- 22% of calls to the advice line were from the education sector
- in most cases (52%) the employer’s response was to deny or ignore whistleblowing concerns
- half of the whistleblowers who contacted PCAW were dismissed or resigned after raising their concern. Eight out of ten whistleblowers suffered some form of reprisal.
Improved fit note training required for employers
A study by Nottingham University and commissioned by the Institute of Occupational Safety and Health has shown that fit notes have not been used as intended. The research indicated that fit notes have not been used to their full potential by doctors, patients and employers to manage sick leave. The report recommends that there should be better education and training in fit note use as well as tighter management of the process. http://www.iosh.co.uk/fitnote
Meanwhile the Fit for Work (FFW) Service is now available for GP referral in all of England, Scotland and Wales. http://fitforwork.org/
The new Financial Conduct Authority Handbook and Prudential Regulation Authority Rulebook websites launched on 29 August 2015.https://www.handbook.fca.org.uk
Crackdown on employing illegal immigrants
The government has announced another crackdown on illegal immigration, with a particular focus on care homes, building sites and cleaning firms. The government also announced on 25 August 2015 that the Immigration Bill will create a new criminal offence of illegal working which will carry a custodial sentence of six months and give the authorities power to seize earnings from illegal migrants. Businesses who are discovered to use illegal workers will no longer be able to claim lack of knowledge: they will have to show that they carried out the necessary checks before recruiting staff.
Home Office consultation on modern slavery in the supply chain
The Home Office has published the results of its consultation seeking views about the transparency in supply chains provisions found in the Modern Slavery Act 2015. Part 6, section 54 (Transparency in Supply Chains etc) of the Act introduces a requirement for commercial organisations over a certain size to disclose, on an annual basis, the steps taken to ensure that slavery and human trafficking is not taking place in their organisation or associated supply chains.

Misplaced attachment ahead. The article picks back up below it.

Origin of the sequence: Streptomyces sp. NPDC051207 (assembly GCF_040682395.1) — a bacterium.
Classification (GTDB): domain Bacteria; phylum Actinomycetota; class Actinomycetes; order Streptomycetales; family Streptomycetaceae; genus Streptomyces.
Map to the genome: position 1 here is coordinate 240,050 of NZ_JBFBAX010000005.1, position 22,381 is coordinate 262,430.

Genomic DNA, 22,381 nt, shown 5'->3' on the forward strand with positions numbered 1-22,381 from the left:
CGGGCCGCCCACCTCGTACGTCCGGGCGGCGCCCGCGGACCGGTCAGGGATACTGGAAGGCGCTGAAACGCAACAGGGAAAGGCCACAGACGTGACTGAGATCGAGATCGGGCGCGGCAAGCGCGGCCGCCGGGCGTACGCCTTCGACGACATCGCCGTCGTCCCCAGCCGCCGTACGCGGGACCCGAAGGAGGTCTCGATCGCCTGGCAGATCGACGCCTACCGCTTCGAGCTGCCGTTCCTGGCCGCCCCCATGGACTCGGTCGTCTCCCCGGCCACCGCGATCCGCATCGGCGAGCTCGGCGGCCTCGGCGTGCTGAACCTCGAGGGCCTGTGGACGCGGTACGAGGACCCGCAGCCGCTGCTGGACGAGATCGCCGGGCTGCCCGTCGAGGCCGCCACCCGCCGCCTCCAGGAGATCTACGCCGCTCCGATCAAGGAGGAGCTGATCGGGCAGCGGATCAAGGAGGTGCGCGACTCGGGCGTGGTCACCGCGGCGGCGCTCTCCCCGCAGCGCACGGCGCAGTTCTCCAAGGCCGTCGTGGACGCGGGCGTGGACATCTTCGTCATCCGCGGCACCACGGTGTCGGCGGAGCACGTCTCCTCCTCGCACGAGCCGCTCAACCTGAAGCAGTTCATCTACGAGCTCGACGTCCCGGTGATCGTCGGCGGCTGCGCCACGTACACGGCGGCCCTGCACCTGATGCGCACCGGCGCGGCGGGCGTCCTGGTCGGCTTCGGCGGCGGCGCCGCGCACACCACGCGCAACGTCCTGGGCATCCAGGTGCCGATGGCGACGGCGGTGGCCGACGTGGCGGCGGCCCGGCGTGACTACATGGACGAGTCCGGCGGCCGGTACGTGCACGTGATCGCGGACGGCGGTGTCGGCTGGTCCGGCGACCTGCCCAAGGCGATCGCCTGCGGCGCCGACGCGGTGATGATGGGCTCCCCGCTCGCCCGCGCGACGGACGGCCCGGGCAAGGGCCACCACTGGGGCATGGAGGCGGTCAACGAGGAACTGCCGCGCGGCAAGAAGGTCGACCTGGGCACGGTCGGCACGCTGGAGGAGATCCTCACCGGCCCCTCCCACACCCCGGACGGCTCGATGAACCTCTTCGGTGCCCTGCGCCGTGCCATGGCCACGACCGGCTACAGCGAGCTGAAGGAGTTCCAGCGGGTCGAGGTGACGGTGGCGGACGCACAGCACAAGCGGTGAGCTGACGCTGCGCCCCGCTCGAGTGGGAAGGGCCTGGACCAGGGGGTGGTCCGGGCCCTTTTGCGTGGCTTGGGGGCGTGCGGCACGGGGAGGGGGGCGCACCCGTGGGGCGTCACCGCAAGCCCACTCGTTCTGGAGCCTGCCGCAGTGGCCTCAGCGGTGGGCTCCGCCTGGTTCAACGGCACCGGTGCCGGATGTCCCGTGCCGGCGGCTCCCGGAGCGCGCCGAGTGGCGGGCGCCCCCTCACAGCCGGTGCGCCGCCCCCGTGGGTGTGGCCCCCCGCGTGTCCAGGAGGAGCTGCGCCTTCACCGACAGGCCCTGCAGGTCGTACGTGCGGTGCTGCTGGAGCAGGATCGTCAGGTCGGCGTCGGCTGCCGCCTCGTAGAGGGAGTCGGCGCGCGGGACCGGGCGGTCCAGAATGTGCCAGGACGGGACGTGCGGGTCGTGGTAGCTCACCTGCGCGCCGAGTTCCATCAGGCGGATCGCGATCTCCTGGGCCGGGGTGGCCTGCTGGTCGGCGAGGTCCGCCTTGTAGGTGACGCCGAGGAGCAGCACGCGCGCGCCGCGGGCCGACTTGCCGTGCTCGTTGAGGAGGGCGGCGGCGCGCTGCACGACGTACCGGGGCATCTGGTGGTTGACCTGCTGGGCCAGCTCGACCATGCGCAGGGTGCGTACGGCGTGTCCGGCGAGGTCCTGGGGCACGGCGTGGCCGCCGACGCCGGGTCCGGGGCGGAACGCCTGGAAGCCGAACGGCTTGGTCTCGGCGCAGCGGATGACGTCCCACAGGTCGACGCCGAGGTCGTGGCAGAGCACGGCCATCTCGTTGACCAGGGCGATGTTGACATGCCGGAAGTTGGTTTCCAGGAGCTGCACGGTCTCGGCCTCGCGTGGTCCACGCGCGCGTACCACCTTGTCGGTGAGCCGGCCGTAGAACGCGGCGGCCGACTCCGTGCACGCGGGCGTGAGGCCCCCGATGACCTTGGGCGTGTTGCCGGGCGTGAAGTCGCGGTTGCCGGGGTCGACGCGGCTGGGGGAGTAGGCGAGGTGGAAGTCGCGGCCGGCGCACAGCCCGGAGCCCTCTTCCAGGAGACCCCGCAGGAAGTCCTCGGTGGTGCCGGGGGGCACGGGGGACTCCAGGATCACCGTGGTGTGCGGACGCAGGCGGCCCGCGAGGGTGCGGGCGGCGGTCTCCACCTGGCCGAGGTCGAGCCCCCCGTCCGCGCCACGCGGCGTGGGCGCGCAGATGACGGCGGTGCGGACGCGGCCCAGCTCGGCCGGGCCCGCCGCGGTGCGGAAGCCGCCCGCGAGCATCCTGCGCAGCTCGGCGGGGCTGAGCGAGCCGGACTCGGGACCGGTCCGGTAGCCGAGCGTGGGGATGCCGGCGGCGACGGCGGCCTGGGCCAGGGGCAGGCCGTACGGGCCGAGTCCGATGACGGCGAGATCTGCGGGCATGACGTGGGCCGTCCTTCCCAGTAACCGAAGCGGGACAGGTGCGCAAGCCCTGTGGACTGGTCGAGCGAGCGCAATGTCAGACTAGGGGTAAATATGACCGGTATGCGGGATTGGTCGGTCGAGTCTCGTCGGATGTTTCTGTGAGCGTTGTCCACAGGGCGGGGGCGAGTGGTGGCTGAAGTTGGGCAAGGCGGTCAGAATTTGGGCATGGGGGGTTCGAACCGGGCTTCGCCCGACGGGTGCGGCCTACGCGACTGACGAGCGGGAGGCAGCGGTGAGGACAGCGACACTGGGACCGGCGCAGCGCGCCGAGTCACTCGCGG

The Government has announced its intention that Part 6 should come into force in October 2015 and it clear from the consultation outcome that businesses with a turnover of £36 million will need to have some form of risk analysis and supply chain mapping in order to meet their obligations under the Act.
National Minimum Wage
The Government has launched a National Minimum Wage Campaign to gives employers the chance to catch up and pay the correct National Minimum Wage. It includes the publication of guidance, forms and case studies found at https://www.gov.uk/government/collections/national-minimum-wage-campaign#campaign-guidance
Continuity of service for TUPE purposes
The EAT upheld an ET’s decision that a music teacher who worked for Birmingham Council on a succession of fixed term contracts each lasting for the academic year 1 September – 31 July and who was transferred to a new provider, S4E, pursuant to TUPE could rely on past continuity of service when the transfer took effect on 1 September.